The Slang Dictionary: Or, The Vulgar Words, Street Phrases, and "fast" Expressions of High and Low Society. Many with Their Etymology, and a Few with Their History Traced
J.C. Hotten, 1872 - 305 páginas
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American amongst ancient appearance applied Author beat beggars blow boys called Cant cards century character cheat cloth collected common Contains corruption costermongers curious custom derived Dictionary drink edition England English expression eyes fair fashionable favourite fellow formerly French frequently German Gipsy give given half hand head horse Illustrations Italian JOHN kind known ladies language letter living London look manner MARK means nearly Notes one's origin performance person phrase pickpocket piece play popular present printed prison probably published Quaker race remark round says secret sell sense shillings short signifies similar Slang sometimes song speech stand steal STICK story street synonymous taken talk term thieves thing tongue tramps turn University vulgar walk woman word writer young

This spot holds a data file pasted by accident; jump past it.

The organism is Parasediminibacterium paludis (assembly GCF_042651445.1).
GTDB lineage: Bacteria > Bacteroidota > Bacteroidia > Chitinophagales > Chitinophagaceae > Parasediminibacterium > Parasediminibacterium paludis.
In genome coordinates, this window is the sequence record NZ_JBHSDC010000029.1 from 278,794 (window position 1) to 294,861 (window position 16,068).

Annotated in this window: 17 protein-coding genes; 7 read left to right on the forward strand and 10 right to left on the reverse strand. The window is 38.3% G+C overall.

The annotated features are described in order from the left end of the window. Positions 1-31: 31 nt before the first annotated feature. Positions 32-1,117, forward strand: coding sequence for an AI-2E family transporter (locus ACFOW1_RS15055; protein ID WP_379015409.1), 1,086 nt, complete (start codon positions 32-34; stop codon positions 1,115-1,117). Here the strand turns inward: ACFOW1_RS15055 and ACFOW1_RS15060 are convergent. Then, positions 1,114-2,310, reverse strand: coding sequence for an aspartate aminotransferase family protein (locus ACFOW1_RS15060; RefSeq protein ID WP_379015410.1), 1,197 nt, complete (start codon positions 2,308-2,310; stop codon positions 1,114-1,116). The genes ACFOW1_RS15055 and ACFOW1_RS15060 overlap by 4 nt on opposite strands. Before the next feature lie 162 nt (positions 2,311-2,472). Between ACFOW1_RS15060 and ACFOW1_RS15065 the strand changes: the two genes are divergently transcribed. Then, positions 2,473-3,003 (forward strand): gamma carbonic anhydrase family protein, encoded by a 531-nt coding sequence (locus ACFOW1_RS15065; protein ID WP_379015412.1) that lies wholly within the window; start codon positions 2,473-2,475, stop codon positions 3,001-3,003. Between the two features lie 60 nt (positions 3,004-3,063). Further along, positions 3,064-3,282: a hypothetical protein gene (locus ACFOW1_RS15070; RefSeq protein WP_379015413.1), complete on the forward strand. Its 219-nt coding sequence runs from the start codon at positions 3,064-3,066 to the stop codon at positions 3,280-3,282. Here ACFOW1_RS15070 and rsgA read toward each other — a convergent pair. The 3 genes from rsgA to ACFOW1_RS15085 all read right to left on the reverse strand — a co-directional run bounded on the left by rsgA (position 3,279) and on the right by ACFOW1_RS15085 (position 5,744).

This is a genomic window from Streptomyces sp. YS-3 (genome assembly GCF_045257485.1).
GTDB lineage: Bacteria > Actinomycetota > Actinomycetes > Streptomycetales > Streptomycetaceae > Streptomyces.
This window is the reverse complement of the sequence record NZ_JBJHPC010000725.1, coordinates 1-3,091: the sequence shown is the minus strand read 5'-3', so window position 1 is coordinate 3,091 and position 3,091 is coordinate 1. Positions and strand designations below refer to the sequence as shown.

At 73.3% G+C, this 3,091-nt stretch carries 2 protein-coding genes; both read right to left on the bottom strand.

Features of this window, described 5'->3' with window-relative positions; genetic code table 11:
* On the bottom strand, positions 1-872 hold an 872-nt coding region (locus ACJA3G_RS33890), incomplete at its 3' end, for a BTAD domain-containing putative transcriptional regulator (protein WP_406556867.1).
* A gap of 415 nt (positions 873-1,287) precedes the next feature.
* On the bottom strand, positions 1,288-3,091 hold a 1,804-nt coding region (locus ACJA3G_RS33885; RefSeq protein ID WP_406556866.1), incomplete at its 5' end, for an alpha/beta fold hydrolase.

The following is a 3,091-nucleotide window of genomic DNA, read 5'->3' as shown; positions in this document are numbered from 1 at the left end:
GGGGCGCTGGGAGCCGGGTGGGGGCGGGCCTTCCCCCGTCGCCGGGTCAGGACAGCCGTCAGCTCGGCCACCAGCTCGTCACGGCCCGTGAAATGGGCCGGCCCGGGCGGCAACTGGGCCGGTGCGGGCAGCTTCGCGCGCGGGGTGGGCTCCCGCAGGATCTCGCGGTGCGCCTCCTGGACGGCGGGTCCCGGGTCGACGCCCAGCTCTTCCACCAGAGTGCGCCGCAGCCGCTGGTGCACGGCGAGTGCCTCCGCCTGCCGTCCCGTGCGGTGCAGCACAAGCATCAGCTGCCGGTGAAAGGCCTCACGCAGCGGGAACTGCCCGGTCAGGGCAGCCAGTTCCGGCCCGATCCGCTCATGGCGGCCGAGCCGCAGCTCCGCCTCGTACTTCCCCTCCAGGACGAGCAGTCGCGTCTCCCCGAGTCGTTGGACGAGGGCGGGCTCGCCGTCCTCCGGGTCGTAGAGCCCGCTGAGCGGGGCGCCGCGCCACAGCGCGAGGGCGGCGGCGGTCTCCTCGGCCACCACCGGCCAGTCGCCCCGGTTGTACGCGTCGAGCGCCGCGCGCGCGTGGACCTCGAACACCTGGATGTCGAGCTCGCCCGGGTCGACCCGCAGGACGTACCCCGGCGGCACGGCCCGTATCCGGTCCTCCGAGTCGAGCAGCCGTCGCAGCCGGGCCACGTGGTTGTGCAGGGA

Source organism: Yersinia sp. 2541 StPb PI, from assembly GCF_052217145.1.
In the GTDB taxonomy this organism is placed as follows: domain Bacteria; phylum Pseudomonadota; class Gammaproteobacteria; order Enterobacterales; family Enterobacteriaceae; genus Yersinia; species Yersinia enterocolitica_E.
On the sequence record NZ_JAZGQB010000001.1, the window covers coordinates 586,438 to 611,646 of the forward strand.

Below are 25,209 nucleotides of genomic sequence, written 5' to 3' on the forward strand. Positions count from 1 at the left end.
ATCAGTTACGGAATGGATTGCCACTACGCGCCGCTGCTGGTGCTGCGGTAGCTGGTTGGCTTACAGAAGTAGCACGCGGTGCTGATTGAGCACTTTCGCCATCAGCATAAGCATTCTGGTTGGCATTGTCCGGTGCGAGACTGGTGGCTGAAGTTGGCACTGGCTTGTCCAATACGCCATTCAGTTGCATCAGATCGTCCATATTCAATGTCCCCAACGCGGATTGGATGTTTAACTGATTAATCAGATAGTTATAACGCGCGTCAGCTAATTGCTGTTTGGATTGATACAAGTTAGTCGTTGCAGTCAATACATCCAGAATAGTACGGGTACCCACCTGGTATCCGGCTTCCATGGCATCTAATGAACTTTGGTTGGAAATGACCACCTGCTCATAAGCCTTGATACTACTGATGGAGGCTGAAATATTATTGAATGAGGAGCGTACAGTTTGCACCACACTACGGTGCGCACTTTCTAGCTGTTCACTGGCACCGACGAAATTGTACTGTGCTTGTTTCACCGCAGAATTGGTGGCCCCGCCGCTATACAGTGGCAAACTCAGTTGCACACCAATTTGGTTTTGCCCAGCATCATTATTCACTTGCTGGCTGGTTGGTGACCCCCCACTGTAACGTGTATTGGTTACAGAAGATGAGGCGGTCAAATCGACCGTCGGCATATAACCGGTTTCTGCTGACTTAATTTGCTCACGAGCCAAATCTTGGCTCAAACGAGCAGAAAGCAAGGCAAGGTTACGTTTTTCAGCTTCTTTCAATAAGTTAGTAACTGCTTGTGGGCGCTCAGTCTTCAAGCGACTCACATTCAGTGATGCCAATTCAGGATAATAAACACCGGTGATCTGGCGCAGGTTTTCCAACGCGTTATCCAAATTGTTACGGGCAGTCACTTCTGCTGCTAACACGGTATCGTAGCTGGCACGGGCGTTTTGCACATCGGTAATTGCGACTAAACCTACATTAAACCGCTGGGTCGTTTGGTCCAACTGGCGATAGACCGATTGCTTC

Página xv - Immodest words admit of no defence; For want of decency is want of sense.
Página 3 - Cant' is, by some people, derived from one Andrew Cant, who, they say, was a presbyterian minister in some illiterate part of Scotland, who by exercise and use had obtained the faculty, alias gift, of talking in the pulpit in such a dialect, that it is said he was understood by none but his own congregation, and not by all of them.
Página 76 - ... halls, &c. To this smutty regiment, who attended the progresses, and rode in the carts with the pots and kettles, which, with every other article of furniture, were then moved from palace to palace, the people, in derision, gave the name of black guards, a term since become sufficiently familiar, and never properly explained/' Gifford's notes on Jonsoris Works, vol.